Archive for August, 2012

Disability Rights Wisconsin Rice Lake Listening Session – Friday, September 14

The Board of Directors of Disability Rights Wisconsin (DRW) will be conducting a Listening Session on Friday, September 14, 2012 in Rice Lake.

DRW is the designated protection and advocacy agency for people with developmental, physical, or sensory disabilities and people with mental illness in Wisconsin. DRW engages in a variety of advocacy strategies, including one-on-one advocacy for individuals and their families; systems advocacy (influencing state and county policy, legislative advocacy and coalition building); class action and impact litigation; and providing training to people with disabilities, their family members, human service professionals, attorneys and others on a variety of disability related topics.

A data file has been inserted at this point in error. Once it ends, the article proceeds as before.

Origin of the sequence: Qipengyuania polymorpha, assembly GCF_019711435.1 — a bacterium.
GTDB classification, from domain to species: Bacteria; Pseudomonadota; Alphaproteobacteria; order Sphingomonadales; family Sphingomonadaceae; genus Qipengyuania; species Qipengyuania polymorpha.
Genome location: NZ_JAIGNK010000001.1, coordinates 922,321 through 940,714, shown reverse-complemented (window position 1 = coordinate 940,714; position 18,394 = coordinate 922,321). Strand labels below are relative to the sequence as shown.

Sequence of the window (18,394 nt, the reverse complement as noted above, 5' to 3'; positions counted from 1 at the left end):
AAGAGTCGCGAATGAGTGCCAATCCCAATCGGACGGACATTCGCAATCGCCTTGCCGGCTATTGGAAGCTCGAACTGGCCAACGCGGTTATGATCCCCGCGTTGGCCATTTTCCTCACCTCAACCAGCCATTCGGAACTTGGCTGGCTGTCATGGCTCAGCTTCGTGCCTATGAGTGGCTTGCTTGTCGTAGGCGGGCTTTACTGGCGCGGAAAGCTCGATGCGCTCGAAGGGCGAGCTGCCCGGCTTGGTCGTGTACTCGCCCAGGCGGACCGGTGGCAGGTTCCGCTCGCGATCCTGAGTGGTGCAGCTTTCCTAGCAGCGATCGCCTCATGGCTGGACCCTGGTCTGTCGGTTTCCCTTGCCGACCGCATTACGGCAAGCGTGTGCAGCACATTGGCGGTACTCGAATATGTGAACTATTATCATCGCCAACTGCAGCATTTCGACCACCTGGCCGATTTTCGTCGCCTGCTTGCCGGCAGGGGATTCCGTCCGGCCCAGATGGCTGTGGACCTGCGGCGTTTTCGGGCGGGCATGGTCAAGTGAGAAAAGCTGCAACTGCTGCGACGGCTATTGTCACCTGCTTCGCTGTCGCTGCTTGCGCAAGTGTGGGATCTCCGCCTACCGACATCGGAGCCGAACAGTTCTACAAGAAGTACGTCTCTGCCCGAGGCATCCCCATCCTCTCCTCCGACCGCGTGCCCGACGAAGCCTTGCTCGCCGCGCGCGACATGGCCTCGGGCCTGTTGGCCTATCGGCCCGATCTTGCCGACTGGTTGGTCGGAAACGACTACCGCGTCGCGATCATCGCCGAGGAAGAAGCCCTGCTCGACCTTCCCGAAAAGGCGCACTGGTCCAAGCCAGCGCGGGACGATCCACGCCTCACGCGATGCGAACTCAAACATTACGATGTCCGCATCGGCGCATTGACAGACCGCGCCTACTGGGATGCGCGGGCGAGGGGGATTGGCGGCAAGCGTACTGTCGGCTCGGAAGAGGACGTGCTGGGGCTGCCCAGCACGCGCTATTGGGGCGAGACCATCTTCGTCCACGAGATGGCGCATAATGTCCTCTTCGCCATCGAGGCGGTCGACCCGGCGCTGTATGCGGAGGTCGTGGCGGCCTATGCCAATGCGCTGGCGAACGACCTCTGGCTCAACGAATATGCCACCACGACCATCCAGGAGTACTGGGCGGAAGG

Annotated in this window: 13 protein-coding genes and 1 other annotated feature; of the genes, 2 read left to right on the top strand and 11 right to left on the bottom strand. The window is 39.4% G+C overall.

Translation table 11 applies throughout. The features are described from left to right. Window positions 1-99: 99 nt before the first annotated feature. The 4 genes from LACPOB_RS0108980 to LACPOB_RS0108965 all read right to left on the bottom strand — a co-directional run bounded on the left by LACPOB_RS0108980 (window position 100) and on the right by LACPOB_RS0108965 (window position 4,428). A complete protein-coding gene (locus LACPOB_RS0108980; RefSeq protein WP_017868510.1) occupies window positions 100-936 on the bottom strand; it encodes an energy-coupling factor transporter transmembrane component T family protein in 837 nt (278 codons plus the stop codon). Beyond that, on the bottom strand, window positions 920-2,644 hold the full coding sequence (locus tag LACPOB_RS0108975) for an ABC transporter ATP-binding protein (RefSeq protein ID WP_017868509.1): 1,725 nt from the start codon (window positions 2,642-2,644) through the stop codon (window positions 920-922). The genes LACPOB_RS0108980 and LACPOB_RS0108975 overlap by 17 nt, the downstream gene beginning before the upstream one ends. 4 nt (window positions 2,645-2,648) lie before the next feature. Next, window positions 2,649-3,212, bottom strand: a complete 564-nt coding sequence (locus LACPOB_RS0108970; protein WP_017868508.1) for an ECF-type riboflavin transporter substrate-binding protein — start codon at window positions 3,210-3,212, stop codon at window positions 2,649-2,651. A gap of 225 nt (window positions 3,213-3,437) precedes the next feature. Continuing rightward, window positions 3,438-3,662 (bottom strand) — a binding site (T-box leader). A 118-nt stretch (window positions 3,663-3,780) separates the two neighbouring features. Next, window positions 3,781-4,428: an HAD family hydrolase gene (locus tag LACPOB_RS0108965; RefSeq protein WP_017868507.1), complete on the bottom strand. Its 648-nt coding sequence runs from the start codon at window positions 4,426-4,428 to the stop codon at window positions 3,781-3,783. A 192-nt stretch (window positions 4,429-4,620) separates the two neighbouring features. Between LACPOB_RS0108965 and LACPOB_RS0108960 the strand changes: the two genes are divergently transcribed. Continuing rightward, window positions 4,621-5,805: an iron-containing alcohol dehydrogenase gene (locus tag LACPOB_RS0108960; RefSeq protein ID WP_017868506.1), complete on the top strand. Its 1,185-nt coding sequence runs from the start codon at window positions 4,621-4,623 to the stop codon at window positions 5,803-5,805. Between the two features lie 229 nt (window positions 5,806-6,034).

The DRW Board wants to hear from people with disabilities, their families, friends, disability activists, service providers and other concerned individuals about your ideas for the future of disability advocacy and the issues that need to be addressed in the areas of special education, developmental disability, mental health and physical disability services and disability rights.

WHEN: Friday, September 14, 2012 from 4:30 p.m. to 6:30 p.m.
WHERE: Rice Lake City Hall – Lakeshore/Council Room
30 E. Eau Claire St.
PARKING: Main parking lot by City Hall that faces the lake on Veteran’s Lakeshore Drive. Street parking is also available.
ACCESSIBLE TRANSPORTATION: City Cab: 715-234-6305
QUESTIONS: Call 800-928-8778 Voice; 888-758-6049 TTY/Textnet
ACCOMMODATIONS: Contact Linda Apple at 800-928-8778 or applel@drwi.org by September 7 if you need an accommodation or language translation to participate.